By Samrhitha A and Jaspreet Singh
(Reuters) -ESPN and the National Collegiate Athletic Association (NCAA) have agreed to a $920 million, eight-year extension to their media rights deal that covers 40 championships including international rights to the “March Madness” college basketball tournament.
The deal has an annual average value of $115 million, which more than triples the amount ESPN paid on average each year to the association under the previous 14-year agreement, the NCAA said.
The agreement deepens ESPN’s commitment to college sports, which have been part of the network’s DNA since its launch in 1979. The new NCAA deal includes domestic rights to 21 women’s and 19 men’s championship events, including the high-profile women’s basketball championship game, which last year drew 9.9 million viewers. It adds coverage of Division I men’s and women’s tennis team championships and the collegiate men’s gymnastic championship.
In total, the deal encompasses 24,000 college games spanning more than 20 conferences – enough to provide content across a portfolio of media properties, including the ABC network, ESPN and the ESPN+ streaming service.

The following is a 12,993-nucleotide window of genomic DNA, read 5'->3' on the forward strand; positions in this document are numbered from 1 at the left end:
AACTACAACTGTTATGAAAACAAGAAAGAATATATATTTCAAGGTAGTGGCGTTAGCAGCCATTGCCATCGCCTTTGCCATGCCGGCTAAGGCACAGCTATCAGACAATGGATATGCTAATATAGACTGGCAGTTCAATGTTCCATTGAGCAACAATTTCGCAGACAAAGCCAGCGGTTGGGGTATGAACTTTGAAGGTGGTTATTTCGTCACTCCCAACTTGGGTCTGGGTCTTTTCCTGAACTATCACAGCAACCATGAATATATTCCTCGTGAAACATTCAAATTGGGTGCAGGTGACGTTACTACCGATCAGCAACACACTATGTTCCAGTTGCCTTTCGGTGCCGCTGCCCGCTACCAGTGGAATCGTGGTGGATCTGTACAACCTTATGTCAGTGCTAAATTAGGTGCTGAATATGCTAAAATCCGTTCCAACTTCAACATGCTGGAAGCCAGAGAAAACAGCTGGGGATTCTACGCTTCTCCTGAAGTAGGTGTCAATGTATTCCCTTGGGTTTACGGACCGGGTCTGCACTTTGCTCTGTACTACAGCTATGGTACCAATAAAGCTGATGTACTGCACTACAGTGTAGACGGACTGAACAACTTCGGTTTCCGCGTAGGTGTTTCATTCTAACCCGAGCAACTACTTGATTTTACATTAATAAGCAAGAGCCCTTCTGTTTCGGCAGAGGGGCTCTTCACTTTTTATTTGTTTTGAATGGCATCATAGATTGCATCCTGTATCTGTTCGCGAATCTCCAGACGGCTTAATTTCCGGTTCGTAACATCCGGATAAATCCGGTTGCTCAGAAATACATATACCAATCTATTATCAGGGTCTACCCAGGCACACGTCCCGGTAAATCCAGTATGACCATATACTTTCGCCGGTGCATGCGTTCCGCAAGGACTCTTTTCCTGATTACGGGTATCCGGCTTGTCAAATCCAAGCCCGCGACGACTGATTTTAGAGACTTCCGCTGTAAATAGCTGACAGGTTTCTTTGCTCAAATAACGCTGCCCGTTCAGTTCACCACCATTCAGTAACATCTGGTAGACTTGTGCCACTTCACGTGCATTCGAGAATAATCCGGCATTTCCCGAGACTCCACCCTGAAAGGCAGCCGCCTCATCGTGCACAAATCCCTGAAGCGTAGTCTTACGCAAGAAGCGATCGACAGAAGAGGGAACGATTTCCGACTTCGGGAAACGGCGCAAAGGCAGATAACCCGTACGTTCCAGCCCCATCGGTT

Live sports have proven a resilient audience draw, even at a time when television audiences are shrinking. In October, ESPN clinched the U.S. broadcast rights for TGL – a new prime-time golf league created by Tiger Woods and Rory McIlroy.
The new NCAA agreement expands ESPN’s digital rights, setting the stage for the network’s eventual transition to streaming. Disney has said it is seeking minority partners, as the marquee sports network makes its digital leap.
“The NCAA has worked in earnest over the past year to ensure that this new broadcast agreement provides the best possible outcome for all NCAA championships, and in particular women’s championships,” said NCAA President Charlie Baker.
With the increase in value of the agreement, the association will explore revenue distribution units for the women’s basketball tournament, the NCAA said.
The tie-up between the association and ESPN began in 1979, the year of ESPN’s original network launch.
(Reporting by Samrhitha Arunasalam and Jaspreet Singh in Bengaluru, and Dawn Chmielewski in Los Angeles; Editing by Pooja Desai and Nick Zieminski)